Clark: “The Portable Phonograph”
notes & response:
-We build character and culture to shield ourselves from knowing that the moment we’re born into this world, we begin to die.
-“And his voice was magnificent, too. It wasn’t an ordinary voice. It sounded like an organ talking, only it was human.”
-One of the problems with the body is that it has to be one place; yet we can do lots of things to other beings’ bodies.
-“The machines had eliminated the unneeded service.”
-Money is the new universal immortality object—that seems to be why so many strive for it—pure power.
-“The machines that couldn’t stop, because they had been started, and the little men had forgotten how to stop them, or even what they were for, looking at them and listening—and wondering. They couldn’t read or write any more, and the language had changed, you see, so that the phonic records of their ancestors meant nothing to them.”
-Power seems to have power over most, if not all, men.
-“They stand about, little misshapen men with huge heads. But their heads contain only brains. They had machines that could think—but somebody turned them off a long time ago, and no one knew how to start them again. That was the trouble with them. They had wonderful brains. Far better than yours or mine. But it must have been millions of years ago when they were turned off, too, and they just haven’t thought since then. Kindly little people. That was all they knew.”
-“It’s natural for man to be a crazy animal because he’s consciously aware of his own death.”
-“It took me six months to make my apparatus. And near the end I was ready to go; and, from seeing those machines go blindly, perfectly, on in orbits of their duties with the tireless, ceaseless perfection their designers had incorporated in them, long after those designers and their sons, and their sons’ sons had no use for them—When Earth is cold, and the Sun has died out, those machines will go on. When Earth begins to crack and break, those perfect, ceaseless, machines will try to repair her—“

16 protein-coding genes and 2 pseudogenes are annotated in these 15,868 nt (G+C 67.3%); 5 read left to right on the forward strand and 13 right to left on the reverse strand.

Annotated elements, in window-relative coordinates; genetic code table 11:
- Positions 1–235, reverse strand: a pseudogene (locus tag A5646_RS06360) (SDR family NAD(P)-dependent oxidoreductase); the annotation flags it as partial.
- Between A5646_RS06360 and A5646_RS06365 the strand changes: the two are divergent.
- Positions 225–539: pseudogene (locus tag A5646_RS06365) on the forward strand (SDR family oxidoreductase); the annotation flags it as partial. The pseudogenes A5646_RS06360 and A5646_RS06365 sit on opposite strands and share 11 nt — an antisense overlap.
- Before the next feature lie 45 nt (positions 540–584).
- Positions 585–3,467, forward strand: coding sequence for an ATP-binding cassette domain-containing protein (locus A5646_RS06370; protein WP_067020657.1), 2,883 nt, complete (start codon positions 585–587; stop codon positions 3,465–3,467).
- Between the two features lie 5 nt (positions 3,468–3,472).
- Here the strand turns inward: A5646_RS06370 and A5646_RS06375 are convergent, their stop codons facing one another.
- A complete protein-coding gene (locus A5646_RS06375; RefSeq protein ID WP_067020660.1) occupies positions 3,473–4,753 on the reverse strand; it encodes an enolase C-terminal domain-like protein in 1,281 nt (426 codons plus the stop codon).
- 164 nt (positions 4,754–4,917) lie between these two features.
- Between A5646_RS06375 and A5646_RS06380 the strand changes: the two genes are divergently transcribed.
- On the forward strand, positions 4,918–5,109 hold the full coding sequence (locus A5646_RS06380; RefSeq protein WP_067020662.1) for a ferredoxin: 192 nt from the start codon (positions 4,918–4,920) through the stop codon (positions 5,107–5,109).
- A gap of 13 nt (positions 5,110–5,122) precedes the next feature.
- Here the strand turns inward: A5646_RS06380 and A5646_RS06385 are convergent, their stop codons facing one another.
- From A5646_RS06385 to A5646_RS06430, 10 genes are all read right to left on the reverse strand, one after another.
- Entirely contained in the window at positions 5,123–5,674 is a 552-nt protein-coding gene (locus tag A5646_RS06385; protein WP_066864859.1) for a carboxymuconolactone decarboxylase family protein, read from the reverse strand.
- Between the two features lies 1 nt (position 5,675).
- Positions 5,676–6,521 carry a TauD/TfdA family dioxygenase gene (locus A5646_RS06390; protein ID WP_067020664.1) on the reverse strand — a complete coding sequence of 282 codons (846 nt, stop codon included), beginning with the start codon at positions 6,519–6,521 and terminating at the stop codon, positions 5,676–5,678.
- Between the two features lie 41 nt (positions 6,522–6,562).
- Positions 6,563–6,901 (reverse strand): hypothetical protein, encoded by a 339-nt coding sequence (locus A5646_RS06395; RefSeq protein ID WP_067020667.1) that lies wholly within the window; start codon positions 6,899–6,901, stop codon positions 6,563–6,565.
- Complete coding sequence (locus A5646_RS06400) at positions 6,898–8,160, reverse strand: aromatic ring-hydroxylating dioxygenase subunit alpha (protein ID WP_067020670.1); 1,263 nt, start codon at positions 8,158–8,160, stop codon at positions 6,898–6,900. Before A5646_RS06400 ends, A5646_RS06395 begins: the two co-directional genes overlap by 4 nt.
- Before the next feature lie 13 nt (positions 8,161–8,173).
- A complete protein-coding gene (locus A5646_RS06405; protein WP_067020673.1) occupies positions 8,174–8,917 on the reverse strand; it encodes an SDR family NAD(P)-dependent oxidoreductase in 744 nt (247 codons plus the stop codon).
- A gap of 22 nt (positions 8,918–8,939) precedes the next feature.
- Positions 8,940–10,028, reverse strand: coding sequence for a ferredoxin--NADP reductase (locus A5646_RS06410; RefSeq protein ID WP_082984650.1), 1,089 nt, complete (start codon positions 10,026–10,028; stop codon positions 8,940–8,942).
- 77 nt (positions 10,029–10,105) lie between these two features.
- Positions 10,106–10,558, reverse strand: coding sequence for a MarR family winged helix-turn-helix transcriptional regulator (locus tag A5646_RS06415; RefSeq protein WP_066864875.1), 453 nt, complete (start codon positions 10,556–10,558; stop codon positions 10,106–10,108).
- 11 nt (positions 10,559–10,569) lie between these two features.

-“It came from everywhere and from nowhere. It was within me. I do not know how they did it. And I do not know how such music could be written. Savages make music too simple to be beautiful, but it is stirring. Semisavages write music beautifully simple, and simply beautiful…They knew music when they heard it and sang it as they felt it. Semicivilized peoples write great music. They are proud of their music, and make sure it is known for great music. They make it so great it is top-heavy.”
-“It was like the machines. They started them—and now they can’t stop. They started destroying life—and now it wouldn’t stop.”
-Noam Chomsky— Surface Structure ←←← Deep Structure
-“And it was all one vast machine. It was perfectly ordered and perfectly neat.”
-“So I brought another machine to life, and set it to a task which, in time to come, it will perform. I ordered it to make a machine which would have what man had lost. A curious machine.”
How does one make music of the machines of ever evolving, ever changing generations? That really is a beautiful notion, is it not—to think of making harmony out of the chaos or calamity of transience? The instruments that are put in place really only help to give shape to the soul. However, the instrument does not necessarily have to exist as a mechanism or a machine. The mouth, the lips, the tongue—they’re all instruments that work in some sort of synchronized fashion with hopes of producing romantic harmonies, or language. Human beings tend to perform this way from day to day, occasionally with order and most likely more often with a lack of desire for order. Yet we fit so well within the crevices of this machine. But how can one make a machine that encompasses what man had lost—the curious machine? From where does this machine receive its curiosity if it’s merely programmed to be responsive; or perhaps the ability to respond to transience is what makes the machine curious? Curiosity should begin to control the power that we so desperately strive to achieve.